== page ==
Appointed in mid-2011, Dr. Maura Hanrahan is Memorial University's first Special Adviser to the President for Aboriginal Affairs. Prior to assuming this position, Dr. Hanrahan worked with Aboriginal organizations in four provinces and at the national level on land claims and health and education policy. In 2005, Dr. Hanrahan was invited by the federal government to review the process which led to the Kelowna Accord. A paper she completed for the Officer of the High Commissioner for Human Rights at the United Nations was well received and used as a template. Dr. Hanrahan's work is interdisciplinary, rooted in anthropology, sociology and the law and she is recognized by the Supreme Court of Canada as an expert in Indigenous issues in Canada.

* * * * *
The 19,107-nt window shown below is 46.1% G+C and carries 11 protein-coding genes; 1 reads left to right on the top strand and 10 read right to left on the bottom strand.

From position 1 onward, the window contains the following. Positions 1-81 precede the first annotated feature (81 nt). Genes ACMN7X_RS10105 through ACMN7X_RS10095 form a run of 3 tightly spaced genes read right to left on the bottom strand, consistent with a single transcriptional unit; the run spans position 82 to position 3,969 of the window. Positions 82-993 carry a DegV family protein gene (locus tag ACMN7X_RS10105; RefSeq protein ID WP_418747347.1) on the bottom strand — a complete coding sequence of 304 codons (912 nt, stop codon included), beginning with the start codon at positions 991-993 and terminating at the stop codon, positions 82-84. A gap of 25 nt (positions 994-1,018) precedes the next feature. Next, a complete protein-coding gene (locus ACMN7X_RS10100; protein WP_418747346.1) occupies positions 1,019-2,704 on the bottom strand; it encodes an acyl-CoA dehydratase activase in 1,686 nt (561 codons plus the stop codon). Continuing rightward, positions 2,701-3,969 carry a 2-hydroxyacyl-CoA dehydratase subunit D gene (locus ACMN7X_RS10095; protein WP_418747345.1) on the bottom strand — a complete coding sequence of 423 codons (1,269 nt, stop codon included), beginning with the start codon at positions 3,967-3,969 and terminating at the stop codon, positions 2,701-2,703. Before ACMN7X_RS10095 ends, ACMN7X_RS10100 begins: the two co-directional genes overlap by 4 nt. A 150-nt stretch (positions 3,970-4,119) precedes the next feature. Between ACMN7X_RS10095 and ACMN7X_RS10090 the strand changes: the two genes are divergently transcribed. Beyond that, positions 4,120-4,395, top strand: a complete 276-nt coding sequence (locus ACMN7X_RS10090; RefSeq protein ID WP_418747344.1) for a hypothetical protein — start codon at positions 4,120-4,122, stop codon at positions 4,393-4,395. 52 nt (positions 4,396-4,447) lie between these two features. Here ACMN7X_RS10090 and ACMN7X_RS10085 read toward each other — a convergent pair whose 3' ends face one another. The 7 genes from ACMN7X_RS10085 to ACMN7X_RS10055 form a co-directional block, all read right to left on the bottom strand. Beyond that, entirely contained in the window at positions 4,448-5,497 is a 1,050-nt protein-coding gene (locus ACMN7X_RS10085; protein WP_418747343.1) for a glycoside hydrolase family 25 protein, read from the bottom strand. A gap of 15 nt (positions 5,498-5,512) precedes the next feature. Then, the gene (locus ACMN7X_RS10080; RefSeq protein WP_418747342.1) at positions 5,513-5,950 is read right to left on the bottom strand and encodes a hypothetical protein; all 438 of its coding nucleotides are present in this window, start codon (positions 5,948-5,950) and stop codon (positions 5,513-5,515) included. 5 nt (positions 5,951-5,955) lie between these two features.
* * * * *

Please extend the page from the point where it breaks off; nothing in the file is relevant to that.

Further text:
Dr. Hanrahan is the author or editor of three academic books, eight books in other genres, and several book chapters. Her books have won a number of awards including an Independent Publishers Book Award, New York (Sheila's Brush: A Novel) and the Newfoundland and Labrador History and Heritage Award (Tsunami: The Newfoundland Tidal Wave Disaster). Her short fiction and travel writing have won awards from the American Anthropological Association and Britain's Independent newspaper.
Dr. Hanrahan has published 13 articles in peer-reviewed journals, covering such topics as the Inuit diet and the epidemiologic transition, Mi'kmaq resistance to residential schooling and centralization policies, Mi'kmaq leadership practices, Southern Inuit/Inuit-Metis health concepts, and other Indigenous topics.
Since 2000, Dr. Hanrahan has been an adjunct professor in the Division of Community Health, Faculty of Medicine, Memorial University. She has earned degrees from Memorial University, Carleton University and the London School of Economics, where she was a Rothermere Fellow and was awarded an LSE Graduate Fellowship. Born in Newfoundland, Maura is of Mi'kmaq, English, and Irish ancestry.